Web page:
Indian-American Sunita Williams, a record-setting astronaut who lived and worked aboard the International Space Station for six months in 2006, is all set for her second space odyssey.
46-year-old Williams is scheduled to take off from the Baikonur Cosmodrome in Kazakhstan at 8.40 am tomorrow (8.10 am ISI) with Flight Engineers Yuri Malenchenko of the Russian Federal Space Agency and Akihiko Hoshide of the Japan Aerospace Exploration Agency, NASA said.
The three crew members will join the Expedition 32 crew aboard the International Space Station when their Soyuz TMA-05M spacecraft docks to the orbiting complex on Tuesday.
According to NASA, Williams, a flight engineer, and her colleagues will be aboard the station during an exceptionally busy period that includes two spacewalks, the arrival of Japanese, US commercial and Russian resupply vehicles, and an increasingly faster pace of scientific research.
Williams, whose father hailed from Gujarat, was selected as an astronaut candidate by NASA in 1998. She was assigned to the International Space Station as a member of Expedition 14 and then joined Expedition 15. She holds the record of the longest spaceflight (195 days) for woman space travellers.
She received a master's degree from the Florida Institute of Technology in 1995.
In the space, Williams, who will become commander of Expedition 33, and her team of astronauts plan an orbital sporting event to mark the Summer Olympics in London.
"I'm just looking forward to seeing the full capability of the space station, it's an experiment, not only the things that we're doing inside but also all the engineering that has gone into allowing us to dock new vehicles, do space walks, Russian and US. So, it's a pretty complicated vehicle now and I'm looking forward to being part of it," Williams said recently.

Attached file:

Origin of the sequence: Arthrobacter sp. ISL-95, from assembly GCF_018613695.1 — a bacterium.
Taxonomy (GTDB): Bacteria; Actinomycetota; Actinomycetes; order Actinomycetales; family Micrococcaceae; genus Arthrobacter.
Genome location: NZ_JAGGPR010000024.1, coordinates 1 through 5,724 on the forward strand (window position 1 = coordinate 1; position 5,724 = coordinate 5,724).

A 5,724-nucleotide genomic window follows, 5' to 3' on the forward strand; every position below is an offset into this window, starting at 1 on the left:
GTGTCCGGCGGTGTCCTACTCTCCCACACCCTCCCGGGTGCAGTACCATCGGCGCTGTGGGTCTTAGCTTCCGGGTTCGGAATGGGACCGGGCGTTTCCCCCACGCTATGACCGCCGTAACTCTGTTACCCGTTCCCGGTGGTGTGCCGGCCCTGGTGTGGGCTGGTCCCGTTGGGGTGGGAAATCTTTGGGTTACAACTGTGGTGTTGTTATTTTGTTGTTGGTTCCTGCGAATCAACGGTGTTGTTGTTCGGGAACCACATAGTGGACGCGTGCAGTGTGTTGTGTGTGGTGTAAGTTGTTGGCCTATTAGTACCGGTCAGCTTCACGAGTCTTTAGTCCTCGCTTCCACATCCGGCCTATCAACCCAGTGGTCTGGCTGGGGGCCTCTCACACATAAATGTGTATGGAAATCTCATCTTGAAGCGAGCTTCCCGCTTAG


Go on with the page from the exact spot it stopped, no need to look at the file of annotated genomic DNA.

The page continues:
Meanwhile, in orbit high above the Earth, Expedition 32 Flight Engineer Joe Acaba focused on cleaning the exhaust and intake ducts of the Starboard Crew Quarters yesterday to prepare them for the arrival of new crewmates, NASA said.
Acaba also swapped out batteries on the Earth Knowledge Acquired by Middle School Students (EarthKAM) camera in the Window Observational Research Facility inside the Destiny laboratory.
EarthKAM is a student-operated photography experiment that allows middle school students to programme a digital camera aboard the station to photograph a variety of geographical targets for study in the classroom.
Over the weekend, the station residents, besides continuing preparations for the arrival of their crewmates and performing some regular maintenance duties, will enjoy some off-duty time and have an opportunity to speak with family members, NASA said.